Inner Thickness Define the inward shell's offset thickness. Thickness can be entered directly, controlled with a variable, or controlled in each position in space using a field (field-driven design).

Trimming Body Select a body that's used to trim the shell. This can be used to trim areas of the shell, which is useful for fitting the lattice and its shell into a predefined volume, or when you want to expose some of the lattice so that it is not covered by a shell.
In this example, a BRep body is chosen as the trimming body to expose some of the lattice. This image shows how the outward shell applied to the lattice overlaps with the trimming body.

Once the trimming is applied, some of the outward shell is cut away, exposing the lattice wherever the shell protrudes beyond the confines of the trimming body.

Transition Choose the type of transition between the outer body and lattice body.
• Sharp: The lattice abruptly joins the surrounding shell.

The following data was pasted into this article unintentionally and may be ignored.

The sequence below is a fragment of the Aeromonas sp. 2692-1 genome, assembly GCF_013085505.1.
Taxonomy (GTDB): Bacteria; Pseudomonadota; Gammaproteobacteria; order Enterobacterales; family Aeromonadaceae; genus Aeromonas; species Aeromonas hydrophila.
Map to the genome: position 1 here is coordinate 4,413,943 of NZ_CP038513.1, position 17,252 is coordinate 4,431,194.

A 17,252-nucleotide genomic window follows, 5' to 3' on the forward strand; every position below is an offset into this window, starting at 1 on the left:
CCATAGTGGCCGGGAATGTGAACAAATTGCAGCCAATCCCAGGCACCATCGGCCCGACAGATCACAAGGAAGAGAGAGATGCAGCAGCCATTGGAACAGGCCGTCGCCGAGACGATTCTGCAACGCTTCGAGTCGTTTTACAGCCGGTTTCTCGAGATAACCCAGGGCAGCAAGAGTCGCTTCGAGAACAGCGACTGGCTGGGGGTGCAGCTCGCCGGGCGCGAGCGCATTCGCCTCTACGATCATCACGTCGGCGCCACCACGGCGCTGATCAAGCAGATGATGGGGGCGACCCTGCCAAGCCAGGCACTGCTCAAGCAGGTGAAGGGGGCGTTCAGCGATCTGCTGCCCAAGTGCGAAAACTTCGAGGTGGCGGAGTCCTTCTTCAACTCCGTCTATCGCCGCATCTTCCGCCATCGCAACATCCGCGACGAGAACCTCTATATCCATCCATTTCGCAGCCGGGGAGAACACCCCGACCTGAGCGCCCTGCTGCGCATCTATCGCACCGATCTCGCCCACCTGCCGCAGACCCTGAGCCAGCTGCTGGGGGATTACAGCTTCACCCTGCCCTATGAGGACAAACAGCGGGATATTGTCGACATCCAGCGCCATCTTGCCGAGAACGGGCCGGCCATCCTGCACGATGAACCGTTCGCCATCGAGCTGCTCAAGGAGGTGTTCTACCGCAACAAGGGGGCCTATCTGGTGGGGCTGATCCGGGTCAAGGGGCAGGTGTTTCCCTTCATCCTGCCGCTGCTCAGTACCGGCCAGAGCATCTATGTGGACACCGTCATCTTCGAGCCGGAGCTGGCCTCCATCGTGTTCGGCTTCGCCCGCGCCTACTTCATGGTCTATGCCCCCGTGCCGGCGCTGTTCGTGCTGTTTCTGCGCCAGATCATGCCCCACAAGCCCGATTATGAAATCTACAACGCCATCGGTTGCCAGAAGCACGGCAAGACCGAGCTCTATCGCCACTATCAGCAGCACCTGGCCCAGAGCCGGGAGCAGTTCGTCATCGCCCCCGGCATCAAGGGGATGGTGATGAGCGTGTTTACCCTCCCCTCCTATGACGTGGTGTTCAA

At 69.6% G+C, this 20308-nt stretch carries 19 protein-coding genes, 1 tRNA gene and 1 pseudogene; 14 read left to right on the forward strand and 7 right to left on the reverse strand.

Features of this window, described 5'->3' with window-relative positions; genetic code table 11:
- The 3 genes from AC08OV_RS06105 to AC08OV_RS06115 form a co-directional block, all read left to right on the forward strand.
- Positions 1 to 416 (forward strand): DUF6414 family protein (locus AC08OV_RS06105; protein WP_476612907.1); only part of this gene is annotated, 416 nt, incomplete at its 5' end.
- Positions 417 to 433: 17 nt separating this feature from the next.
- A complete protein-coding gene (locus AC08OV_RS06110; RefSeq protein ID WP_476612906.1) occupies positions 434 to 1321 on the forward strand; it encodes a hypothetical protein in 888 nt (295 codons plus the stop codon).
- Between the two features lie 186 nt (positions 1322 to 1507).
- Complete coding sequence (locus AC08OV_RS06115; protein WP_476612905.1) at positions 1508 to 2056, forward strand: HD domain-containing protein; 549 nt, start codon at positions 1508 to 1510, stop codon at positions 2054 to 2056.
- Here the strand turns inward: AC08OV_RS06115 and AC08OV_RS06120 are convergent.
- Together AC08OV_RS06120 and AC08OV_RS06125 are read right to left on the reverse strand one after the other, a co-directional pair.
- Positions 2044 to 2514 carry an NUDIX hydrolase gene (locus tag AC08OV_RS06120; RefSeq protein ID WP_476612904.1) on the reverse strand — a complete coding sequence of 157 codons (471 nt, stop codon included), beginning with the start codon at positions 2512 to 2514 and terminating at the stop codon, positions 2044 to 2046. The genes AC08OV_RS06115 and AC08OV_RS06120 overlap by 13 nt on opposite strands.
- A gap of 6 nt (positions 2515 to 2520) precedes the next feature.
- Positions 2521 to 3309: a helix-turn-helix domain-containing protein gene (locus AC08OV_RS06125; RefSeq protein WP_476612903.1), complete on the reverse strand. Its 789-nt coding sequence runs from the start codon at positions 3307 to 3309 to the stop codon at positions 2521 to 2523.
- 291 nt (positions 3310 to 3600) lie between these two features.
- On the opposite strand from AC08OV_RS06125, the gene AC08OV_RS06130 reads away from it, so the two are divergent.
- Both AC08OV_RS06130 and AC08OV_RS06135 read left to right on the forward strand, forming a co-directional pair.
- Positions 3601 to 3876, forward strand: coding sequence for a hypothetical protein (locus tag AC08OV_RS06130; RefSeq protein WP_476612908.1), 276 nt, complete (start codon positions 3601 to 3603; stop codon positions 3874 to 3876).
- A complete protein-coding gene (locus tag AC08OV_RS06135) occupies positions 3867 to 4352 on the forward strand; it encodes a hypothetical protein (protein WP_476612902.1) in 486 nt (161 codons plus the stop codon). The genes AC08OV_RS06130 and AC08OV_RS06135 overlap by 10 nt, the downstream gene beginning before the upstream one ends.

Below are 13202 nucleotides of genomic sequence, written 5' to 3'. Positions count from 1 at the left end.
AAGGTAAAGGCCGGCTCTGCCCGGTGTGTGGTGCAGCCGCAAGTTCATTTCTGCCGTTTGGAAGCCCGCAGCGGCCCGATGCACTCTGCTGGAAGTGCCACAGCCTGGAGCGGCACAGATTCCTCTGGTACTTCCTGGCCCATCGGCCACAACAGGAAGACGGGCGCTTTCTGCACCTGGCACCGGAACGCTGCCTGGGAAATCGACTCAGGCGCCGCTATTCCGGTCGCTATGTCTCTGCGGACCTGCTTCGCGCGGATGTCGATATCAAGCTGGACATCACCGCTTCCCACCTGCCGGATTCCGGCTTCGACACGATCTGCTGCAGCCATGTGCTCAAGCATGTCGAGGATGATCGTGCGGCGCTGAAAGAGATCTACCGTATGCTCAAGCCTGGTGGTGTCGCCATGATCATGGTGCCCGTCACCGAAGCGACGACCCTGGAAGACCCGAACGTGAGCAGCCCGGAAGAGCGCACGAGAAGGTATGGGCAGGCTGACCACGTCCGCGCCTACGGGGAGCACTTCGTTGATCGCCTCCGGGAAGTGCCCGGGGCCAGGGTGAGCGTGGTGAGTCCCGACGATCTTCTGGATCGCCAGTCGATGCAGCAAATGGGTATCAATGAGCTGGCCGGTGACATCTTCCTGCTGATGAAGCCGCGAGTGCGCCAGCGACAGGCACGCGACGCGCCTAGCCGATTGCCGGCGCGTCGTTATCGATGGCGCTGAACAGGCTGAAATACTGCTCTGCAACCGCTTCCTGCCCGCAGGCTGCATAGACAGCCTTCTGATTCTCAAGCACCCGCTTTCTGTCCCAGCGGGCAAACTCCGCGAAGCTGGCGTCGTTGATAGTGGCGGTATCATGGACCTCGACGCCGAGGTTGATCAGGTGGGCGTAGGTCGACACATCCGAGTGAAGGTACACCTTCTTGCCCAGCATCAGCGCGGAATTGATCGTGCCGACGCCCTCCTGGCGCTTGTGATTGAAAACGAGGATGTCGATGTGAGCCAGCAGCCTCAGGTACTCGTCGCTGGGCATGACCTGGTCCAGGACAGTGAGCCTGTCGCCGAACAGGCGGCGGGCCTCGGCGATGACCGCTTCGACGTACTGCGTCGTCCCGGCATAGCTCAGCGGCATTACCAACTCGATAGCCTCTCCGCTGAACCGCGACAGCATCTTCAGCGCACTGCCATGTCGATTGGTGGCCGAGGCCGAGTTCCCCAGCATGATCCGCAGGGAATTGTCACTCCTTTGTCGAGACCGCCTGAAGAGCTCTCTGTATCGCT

• Fillet: The lattice blends into the surrounding shell using a fillet. If you selected this option, define the fillet Radius.

• Chamfer: The lattice blends into the surrounding shell using a chamfer. If you selected this option, define the chamfer Distance. For Fillet, the distance is the radius of the fillet and, for Chamfer, the distance is the setback of the chamfer. The distance can be entered directly, controlled with a variable, or controlled in each position in space using a field (field-driven design).

• Combine: Combine the outer body with the lattice body, directly, without creating a shell that surrounds the lattice
Option Description
Combine Body Select a body to combine the planar lattice with. This body should be close to, or overlap with, the lattice.

Transition Choose the type of transition between the outer body and lattice body.
• Sharp: The lattice abruptly joins the surrounding outer body.

• Fillet: The lattice blends into the outer body using a fillet. If you selected this option, define the fillet Radius.

• Chamfer: The lattice blends into the outer body using a chamfer. If you selected this option, define the chamfer Distance.

For Fillet, the distance is the radius of the fillet and, for Chamfer, the distance is the setback of the chamfer. The distance can be entered directly, controlled with a variable, or controlled in each position in space using a field (field-driven design).
6. Click OK.